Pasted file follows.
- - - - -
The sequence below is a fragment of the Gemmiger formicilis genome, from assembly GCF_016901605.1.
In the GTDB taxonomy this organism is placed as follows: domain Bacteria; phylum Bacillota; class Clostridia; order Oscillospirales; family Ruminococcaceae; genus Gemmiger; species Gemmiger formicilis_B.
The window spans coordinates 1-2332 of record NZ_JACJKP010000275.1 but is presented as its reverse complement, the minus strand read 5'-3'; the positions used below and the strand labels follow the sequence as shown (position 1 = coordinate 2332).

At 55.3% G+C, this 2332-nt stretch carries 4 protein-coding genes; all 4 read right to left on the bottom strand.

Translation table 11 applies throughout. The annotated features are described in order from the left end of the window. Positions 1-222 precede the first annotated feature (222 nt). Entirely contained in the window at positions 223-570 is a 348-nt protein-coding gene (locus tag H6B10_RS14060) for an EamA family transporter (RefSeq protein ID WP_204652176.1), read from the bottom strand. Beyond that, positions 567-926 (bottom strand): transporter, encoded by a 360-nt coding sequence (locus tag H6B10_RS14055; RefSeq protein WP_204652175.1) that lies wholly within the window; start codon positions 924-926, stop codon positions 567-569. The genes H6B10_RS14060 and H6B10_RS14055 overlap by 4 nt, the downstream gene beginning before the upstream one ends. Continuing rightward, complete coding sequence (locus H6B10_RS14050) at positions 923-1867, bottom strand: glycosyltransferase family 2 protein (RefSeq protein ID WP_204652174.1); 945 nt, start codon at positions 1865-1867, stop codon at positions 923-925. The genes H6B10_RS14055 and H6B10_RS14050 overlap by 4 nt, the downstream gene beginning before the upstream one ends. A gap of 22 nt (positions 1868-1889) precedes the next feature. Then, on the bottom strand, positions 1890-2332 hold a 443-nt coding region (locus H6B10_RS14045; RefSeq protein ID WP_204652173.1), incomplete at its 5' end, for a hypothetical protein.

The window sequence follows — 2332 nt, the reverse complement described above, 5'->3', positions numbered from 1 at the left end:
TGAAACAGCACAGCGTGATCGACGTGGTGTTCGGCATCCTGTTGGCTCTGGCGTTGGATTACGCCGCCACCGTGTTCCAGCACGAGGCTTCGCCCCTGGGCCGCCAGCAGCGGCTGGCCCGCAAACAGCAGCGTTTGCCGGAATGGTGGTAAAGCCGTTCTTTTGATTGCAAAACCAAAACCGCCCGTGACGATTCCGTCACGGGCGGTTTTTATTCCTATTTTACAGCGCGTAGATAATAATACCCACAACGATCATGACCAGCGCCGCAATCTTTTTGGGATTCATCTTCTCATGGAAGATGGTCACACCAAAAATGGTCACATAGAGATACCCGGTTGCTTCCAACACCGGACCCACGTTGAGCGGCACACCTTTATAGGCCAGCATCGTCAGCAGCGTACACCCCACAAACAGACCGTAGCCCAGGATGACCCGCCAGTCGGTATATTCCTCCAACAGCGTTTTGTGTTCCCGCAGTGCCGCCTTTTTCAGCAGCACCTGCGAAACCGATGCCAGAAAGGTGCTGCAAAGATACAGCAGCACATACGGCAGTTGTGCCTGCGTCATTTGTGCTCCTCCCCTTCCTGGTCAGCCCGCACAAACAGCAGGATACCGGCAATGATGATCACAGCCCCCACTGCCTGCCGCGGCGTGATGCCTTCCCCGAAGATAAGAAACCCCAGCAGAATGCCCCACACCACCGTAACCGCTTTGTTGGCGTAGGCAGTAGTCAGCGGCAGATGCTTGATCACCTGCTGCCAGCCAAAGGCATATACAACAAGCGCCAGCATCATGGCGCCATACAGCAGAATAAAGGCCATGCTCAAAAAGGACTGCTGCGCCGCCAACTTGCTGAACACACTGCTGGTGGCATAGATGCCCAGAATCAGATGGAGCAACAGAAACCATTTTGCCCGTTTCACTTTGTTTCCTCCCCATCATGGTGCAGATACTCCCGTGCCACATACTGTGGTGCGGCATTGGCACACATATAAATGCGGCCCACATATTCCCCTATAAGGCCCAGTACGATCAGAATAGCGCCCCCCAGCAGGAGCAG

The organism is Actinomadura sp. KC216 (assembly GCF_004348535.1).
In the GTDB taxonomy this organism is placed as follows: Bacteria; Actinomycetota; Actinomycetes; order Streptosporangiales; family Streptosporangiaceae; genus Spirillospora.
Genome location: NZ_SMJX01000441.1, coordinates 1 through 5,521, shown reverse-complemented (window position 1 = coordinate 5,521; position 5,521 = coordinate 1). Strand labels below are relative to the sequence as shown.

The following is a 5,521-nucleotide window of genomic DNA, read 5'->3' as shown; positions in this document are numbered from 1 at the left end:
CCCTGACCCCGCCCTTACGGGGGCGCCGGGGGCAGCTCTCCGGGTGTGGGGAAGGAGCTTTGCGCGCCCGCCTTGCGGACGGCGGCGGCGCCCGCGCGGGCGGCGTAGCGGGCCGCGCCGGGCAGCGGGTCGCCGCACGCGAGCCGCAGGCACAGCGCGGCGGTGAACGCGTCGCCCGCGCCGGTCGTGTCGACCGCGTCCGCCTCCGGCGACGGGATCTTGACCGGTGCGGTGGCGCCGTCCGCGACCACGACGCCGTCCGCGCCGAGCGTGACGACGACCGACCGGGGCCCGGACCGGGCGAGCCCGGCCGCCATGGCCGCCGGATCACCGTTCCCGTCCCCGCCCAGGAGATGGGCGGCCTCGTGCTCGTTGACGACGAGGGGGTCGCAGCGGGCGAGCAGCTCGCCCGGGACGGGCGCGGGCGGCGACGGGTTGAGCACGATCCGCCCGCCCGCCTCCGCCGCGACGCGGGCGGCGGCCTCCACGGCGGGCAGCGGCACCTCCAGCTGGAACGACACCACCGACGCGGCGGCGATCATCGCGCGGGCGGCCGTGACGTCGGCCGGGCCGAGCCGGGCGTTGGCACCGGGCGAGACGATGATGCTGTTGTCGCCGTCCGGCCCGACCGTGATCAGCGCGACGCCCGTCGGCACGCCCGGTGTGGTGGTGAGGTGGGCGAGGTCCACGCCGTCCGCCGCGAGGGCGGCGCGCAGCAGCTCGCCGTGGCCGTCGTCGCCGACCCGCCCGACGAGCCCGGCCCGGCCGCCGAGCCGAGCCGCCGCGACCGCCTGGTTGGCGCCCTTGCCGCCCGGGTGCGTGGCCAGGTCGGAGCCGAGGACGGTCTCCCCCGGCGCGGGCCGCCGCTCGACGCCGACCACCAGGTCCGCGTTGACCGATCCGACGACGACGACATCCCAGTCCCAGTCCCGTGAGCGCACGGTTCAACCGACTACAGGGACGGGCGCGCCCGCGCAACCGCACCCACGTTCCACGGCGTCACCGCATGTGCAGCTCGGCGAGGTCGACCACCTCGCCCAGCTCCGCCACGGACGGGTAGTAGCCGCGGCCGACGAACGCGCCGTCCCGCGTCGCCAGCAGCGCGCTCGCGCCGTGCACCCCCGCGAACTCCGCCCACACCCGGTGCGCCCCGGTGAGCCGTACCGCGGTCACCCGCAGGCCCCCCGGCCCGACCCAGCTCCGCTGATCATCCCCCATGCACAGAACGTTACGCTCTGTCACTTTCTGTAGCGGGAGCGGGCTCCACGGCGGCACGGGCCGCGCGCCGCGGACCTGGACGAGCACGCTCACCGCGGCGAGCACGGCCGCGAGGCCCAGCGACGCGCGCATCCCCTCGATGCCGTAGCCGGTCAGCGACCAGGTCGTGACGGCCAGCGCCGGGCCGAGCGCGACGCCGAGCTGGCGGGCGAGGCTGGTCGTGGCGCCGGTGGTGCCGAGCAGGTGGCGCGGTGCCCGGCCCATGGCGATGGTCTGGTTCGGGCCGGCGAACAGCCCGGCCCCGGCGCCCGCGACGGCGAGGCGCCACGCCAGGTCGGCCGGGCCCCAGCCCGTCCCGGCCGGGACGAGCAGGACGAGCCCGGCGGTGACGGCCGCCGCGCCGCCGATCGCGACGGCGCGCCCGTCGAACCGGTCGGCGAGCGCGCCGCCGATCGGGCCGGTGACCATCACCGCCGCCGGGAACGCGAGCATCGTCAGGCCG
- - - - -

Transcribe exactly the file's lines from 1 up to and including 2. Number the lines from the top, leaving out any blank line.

The sequence below is a fragment of the Gemmiger formicilis genome, from assembly GCF_016901605.1.
In the GTDB taxonomy this organism is placed as follows: domain Bacteria; phylum Bacillota; class Clostridia; order Oscillospirales; family Ruminococcaceae; genus Gemmiger; species Gemmiger formicilis_B.